Trouble bigger than Cambridge Analytica? Facebook collected patient health data from hospital websites

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Facebook is notorious for several scandals that suggest a lax approach to privacy. Now, another case has been reported by The Markup: a tracking tool installed on many US hospitals’ websites collects sensitive medical data from patients – including details about their health, prescriptions and doctor’s visits – and sends it to Facebook.

The Markup magazine has tested the websites of hundreds of major US hospitals. On 33 of them found the tracking element Meta Pixel sends a data package to Facebook when the user clicks the button to order to the doctor. This data is associated with an IP address – an identifier that can generally be associated with a specific person or household.

They ordered a doctor, Facebook got an echo

For example, on the University Hospitals Cleveland Medical Center website, when I clicked the “Schedule Online” button on the doctor’s page, Meta Pixel appeared, sending Facebook the button text, the doctor’s name, and the search term used by the editors to find him – specifically in this case. “Abortion”.

Click on the “Schedule Online” button at the doctor’s website at Froedtert Hospital in Wisconsin Meta Pixel posted by Facebook button text, doctor’s name and status selected by the editors from the drop-down menu – “Alzheimer’s disease”.

In addition, The Markup found that Meta Pixel is installed in seven healthcare systems on patient portals, which can only be accessed after logging in. The data sent included drug names, descriptions of allergic reactions, and details of upcoming doctor visits.

Reasons for deep concern

Health data security experts and privacy advocates, who read The Markup’s findings, said the hospitals in question could violate federal law, which prohibits entities from sharing identifiable health data with third partiessuch as Facebook, unless the individual expressly agrees in advance or under certain agreements.

Neither the hospitals nor Meta indicated that they had such contracts, and The Markup found no evidence that any of the parties involved would demonstrably obtain the explicit consent of patients in any other way.

I am deeply concerned what they (hospitals) do with collecting and sharing their data, “ said David Holtzman, a health care consultant who previously served as chief privacy adviser at the U.S. Department of Health and Human Services’ Civil Rights Bureau.

Threats to the privacy of millions of patients

Medical facilities have different approaches to detection. For example, University Hospitals Cleveland Medical Center spokesman George Stamatis did not answer questions, but said in a brief statement that the hospital “Complies with all applicable federal and state laws and regulatory requirements”. Froedtert Hospital preferred to remove Meta Pixel from its website after reviewing the findings.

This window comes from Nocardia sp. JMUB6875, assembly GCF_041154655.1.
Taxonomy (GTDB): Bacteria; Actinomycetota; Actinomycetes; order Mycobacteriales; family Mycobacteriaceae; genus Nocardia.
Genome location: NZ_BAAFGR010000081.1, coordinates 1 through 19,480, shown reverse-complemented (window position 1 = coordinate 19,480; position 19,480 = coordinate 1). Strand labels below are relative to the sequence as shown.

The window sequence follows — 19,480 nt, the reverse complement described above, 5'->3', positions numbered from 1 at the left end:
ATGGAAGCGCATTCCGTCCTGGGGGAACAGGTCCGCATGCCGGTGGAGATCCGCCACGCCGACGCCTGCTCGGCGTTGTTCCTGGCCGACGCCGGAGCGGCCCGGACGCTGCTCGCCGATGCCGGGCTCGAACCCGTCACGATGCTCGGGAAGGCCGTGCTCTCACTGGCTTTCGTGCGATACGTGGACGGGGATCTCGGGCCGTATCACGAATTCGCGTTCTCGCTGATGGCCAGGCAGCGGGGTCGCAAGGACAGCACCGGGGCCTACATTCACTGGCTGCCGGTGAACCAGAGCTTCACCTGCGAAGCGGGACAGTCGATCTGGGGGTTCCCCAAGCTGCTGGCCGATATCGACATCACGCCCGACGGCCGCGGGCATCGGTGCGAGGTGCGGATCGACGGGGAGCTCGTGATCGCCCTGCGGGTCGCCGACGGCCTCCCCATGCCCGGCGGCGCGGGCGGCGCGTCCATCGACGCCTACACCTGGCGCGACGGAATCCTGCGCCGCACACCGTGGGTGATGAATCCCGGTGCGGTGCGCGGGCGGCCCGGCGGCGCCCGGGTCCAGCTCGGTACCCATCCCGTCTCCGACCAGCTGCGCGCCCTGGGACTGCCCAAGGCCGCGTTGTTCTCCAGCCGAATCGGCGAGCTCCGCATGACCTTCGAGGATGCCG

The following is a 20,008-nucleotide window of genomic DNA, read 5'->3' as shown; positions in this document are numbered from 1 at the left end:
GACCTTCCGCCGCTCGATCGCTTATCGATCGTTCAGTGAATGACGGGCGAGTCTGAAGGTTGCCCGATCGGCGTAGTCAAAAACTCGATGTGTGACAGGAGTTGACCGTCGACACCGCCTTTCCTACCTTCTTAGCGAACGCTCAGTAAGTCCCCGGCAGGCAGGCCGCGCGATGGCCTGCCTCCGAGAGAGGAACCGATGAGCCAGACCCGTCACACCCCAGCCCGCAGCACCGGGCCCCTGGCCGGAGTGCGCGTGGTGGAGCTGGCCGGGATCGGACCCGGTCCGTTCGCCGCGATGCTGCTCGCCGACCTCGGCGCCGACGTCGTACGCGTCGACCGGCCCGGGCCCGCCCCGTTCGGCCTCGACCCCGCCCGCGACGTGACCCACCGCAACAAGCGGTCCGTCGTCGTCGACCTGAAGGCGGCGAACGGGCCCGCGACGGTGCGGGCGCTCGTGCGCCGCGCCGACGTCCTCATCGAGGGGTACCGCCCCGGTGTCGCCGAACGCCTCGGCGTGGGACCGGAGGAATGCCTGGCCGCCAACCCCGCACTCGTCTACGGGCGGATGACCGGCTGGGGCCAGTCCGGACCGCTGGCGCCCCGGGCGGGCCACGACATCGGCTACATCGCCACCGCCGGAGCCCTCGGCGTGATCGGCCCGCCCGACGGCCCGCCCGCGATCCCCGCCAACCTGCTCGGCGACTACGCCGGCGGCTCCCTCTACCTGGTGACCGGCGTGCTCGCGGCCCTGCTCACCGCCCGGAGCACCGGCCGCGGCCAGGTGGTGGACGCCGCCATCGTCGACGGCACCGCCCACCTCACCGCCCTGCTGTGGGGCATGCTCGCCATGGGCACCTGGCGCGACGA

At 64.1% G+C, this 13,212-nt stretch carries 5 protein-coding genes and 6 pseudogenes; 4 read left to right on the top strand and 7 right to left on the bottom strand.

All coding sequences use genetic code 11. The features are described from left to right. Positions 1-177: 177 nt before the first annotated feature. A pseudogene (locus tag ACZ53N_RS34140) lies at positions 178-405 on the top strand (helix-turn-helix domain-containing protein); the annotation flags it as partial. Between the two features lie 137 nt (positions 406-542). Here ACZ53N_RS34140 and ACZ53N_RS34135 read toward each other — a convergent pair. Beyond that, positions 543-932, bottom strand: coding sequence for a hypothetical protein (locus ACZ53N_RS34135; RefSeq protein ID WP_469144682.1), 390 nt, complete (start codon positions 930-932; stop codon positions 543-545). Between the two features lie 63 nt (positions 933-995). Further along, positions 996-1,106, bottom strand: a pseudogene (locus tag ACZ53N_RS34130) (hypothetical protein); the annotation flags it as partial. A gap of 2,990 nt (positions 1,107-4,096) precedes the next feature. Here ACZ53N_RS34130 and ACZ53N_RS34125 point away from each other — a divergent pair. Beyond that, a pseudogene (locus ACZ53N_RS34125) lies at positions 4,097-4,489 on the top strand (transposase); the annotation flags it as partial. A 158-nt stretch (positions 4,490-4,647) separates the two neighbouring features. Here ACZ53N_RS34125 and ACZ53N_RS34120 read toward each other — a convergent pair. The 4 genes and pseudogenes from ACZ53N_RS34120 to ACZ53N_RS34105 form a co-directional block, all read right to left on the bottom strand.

As of June 15, Meta has removed Pixels from its booking dates website as well six other hospitals and at least five out of seven medical systems that had Meta Pixels installed on their patient portals removed their code.

According to available data from the American Hospital Association, 33 hospitals that were found to send patient visits to Facebook reported a total of more than 26 million hospitalized and outpatient visits in 2020. It can be assumed that data sharing is likely to involve many more patients and institutions.

What was Facebook for?

Facebook itself is not subject to hospital laws, but experts have expressed concern that how the advertising giant could use the collected health data for its own profit. “This is an extreme example of how far the tentacles of big technology reach into what we consider protected.” said Nicholson Price, a professor of law at the University of Michigan. “I think it’s scary, problematic and potentially illegal.”

The Markup was unable to determine whether Facebook used the data to target the ad, train its referral algorithms, or otherwise profit. The parent company of Facebook – Meta – did not comment on this topic.

Meta Pixel tracks users as they browse websites and records which sites they visited, which buttons they clicked, and what information they entered into forms. It is one of the most widespread tracking tools on the Internet – it is present on more than a third of the most popular websites. In exchange for the installation, Meta provides website owners with analytics about the ads they have placed on Facebook and Instagram, and tools for targeting people who have visited their websites.

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